…So many of my spontaneous rhythm experiences have been with bored kids doing what they naturally do to pass the time while their patients are getting them from one place to the next…

…I am waiting in the usual airport rope line to go through security to get to the flight gates. It is the kind of airport rope line line that weaves back and forth in order to put the most people in the smallest amount of space. Your always facing two lines of people until you get to the front of the line. One line of people facing are in line behind you, and other line is facing you in the line that is in front of you. A lot of people queued up in a small space.

There is a family of four in line in front of me.

Each of the two boys in this family are seated next to each other in upscale 3 wheeled baby buggies. The father in front dragging the hand held luggage and the mother is behind the boys pushing both baby buggies. I’m behind the Mother.

The oldest boy, 3 or 4 years old, has a plastic fork in one hand and a plastic spoon in the other.  He is beating the butt of their plastic handles down on the buggy tray in front of him, making nice rhythmical sound. (It is a nice sound to me anyway.)

It went like this:

Da • DaDum Dum Dum Dum Dum  •   Da • DaDum Dum Dum Dum Dum  •  ……

His little brother is sitting next to him, with one hand formed into a finger gun pointed at his brother, while making rhythmical gun sounds as he shot his brother.

“Bam” goes the imaginary gun.

What is amazing to me, ( and probably not conscious to the brothers), is they are in perfect sound/rhythm entrainment;

It sounds like this;

Da • DaDum Dum Dum Dum Dum  •   Da • DaDum Dum Dum Dum Dum  •  ……
Bam                      Bam                        Bam                      Bam                       ……

It seemed that no one else but the mother is being irritated by their rhythmical interaction. So before she could stop them, I vocally joined in with a rhythmical syncopated “Peek”.  I did to softly at first, so as to not surprise the boys or disturb their rhythm.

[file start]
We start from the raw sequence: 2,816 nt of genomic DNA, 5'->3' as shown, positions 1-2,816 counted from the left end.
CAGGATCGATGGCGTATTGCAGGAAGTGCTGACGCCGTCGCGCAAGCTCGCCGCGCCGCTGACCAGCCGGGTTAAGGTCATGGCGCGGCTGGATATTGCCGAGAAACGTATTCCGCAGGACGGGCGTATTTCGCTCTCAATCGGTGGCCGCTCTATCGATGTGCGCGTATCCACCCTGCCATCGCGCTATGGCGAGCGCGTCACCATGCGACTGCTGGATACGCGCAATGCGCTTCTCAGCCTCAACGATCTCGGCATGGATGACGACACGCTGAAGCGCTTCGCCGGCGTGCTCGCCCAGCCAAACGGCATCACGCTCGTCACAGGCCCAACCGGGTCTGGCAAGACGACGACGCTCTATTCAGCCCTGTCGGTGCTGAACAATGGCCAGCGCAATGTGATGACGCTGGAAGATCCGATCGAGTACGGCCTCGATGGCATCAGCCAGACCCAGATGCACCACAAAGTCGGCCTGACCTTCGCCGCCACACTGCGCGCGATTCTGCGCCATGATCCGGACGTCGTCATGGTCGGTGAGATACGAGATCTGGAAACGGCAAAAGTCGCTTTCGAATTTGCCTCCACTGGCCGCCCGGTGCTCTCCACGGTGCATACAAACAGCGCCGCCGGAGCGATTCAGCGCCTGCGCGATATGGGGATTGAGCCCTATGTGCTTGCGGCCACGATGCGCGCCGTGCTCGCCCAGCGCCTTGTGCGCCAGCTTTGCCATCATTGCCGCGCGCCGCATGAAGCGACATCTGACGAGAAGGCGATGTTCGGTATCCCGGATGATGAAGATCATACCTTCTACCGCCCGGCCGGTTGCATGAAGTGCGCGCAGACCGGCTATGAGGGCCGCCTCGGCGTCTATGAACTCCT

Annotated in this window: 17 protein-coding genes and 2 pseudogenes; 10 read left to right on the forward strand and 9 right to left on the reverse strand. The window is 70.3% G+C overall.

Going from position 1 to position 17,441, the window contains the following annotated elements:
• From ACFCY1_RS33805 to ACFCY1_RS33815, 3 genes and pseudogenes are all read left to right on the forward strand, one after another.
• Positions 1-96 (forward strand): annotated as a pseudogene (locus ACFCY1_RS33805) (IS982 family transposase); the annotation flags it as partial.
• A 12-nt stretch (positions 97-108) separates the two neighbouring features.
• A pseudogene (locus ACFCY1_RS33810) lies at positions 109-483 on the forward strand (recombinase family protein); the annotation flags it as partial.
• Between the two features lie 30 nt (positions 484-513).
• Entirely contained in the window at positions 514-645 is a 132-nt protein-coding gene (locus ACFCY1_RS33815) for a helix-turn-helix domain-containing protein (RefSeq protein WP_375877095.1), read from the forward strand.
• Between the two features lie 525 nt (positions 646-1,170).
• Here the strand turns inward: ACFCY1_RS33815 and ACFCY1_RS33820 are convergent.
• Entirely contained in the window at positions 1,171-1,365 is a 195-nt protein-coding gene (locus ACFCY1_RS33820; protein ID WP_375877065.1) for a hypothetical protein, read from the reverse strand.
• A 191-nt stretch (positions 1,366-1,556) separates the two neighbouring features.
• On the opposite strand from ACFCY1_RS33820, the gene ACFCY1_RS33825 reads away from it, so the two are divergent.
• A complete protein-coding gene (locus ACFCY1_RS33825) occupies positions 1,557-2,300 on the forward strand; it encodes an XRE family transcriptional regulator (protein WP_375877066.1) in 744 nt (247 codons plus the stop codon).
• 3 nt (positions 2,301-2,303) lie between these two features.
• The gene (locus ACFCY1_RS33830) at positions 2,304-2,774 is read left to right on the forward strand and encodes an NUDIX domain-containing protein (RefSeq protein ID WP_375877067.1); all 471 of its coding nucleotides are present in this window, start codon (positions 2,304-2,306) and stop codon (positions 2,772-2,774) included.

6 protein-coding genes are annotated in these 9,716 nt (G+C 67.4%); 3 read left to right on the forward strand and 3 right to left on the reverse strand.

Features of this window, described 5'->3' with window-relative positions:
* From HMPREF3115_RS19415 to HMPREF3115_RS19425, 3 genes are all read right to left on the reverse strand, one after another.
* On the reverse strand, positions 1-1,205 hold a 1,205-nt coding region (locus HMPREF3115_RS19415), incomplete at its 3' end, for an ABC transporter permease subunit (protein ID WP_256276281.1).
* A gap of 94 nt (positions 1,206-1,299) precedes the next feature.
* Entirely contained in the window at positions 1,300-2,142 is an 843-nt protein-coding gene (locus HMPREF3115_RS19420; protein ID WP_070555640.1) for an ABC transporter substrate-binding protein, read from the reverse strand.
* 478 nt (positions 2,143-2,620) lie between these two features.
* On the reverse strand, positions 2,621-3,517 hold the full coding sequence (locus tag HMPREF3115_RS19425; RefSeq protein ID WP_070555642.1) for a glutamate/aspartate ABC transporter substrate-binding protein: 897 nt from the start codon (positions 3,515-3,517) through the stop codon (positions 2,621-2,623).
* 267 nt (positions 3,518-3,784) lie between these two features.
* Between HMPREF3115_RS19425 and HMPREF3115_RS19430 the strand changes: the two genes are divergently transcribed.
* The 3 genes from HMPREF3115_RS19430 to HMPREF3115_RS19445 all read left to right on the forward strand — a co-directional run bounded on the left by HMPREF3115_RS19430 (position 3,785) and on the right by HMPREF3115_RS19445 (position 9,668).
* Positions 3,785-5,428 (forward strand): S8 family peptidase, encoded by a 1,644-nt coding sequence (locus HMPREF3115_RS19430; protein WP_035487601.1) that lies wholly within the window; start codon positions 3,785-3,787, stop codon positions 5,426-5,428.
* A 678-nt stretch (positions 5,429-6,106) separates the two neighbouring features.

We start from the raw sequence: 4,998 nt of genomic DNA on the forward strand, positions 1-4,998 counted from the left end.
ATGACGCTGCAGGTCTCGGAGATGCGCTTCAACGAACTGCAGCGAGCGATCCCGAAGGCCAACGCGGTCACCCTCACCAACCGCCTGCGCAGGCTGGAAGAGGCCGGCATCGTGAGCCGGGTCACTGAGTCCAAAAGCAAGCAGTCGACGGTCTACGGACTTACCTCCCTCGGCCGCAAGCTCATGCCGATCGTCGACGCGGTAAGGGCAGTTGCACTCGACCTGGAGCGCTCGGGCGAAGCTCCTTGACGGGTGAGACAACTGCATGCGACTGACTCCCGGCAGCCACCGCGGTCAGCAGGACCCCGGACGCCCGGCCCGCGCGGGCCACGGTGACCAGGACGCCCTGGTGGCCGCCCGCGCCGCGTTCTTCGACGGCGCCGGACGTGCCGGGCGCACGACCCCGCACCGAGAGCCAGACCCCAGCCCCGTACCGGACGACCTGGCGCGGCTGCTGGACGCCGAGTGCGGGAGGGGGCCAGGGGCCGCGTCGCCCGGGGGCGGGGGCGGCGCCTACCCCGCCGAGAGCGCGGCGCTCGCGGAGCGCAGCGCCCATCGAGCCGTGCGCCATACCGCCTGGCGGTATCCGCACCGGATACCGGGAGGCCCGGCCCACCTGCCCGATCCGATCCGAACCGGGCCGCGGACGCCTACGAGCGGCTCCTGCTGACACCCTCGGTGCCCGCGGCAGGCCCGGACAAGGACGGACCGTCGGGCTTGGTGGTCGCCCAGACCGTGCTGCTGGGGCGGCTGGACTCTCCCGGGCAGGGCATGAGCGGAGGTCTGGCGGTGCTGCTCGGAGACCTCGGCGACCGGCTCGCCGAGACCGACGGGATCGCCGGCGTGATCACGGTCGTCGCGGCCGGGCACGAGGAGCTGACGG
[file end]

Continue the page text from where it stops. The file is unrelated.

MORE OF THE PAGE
I am closer to the mom than the boys so she picked up that I had joined the boys rhythm ensemble.

I believe that her mothering radar was on, and I am sure that she only hears that her boys might be disturbing the other people in the lines around them. She does not hear the “Sound entrainment” that they are creating, until, that is, I Join in.

Now our rhythm ensemble sounds like this:

Da • DaDum Dum Dum Dum Dum  •   Da • DaDum Dum Dum Dum Dum   •  …… Older Boy
Bam                      Bam                        Bam                      Bam                    •  …… Younger Brother
Peek                       Peek                      Peek                       Peek         •  …… Arthur Elf

Hearing my contribution to the boys rhythm I see that she understands what is happening and literally steps back to make room to let it happen.

I am not sure if the boys ever really heard my sound contribution, but it was a lot of fun. Our interned rhythm lasted over one and a half minutes before the younger brother got tired of shooting his older brother. But until he stopped, he never got out of sync with his brother, even on his last “Bam”.

After the younger stopped Bamming, I stopped Peeking.  At the end of the next rhythm cycle, the mother stopped the older brother’s DaDumming by taking away his plastic cutlery.

A small group of people in the lines surrounding us, gives us a quiet round of applause.

And then we all go back to being travelers in an airport security line.

Life is a dance….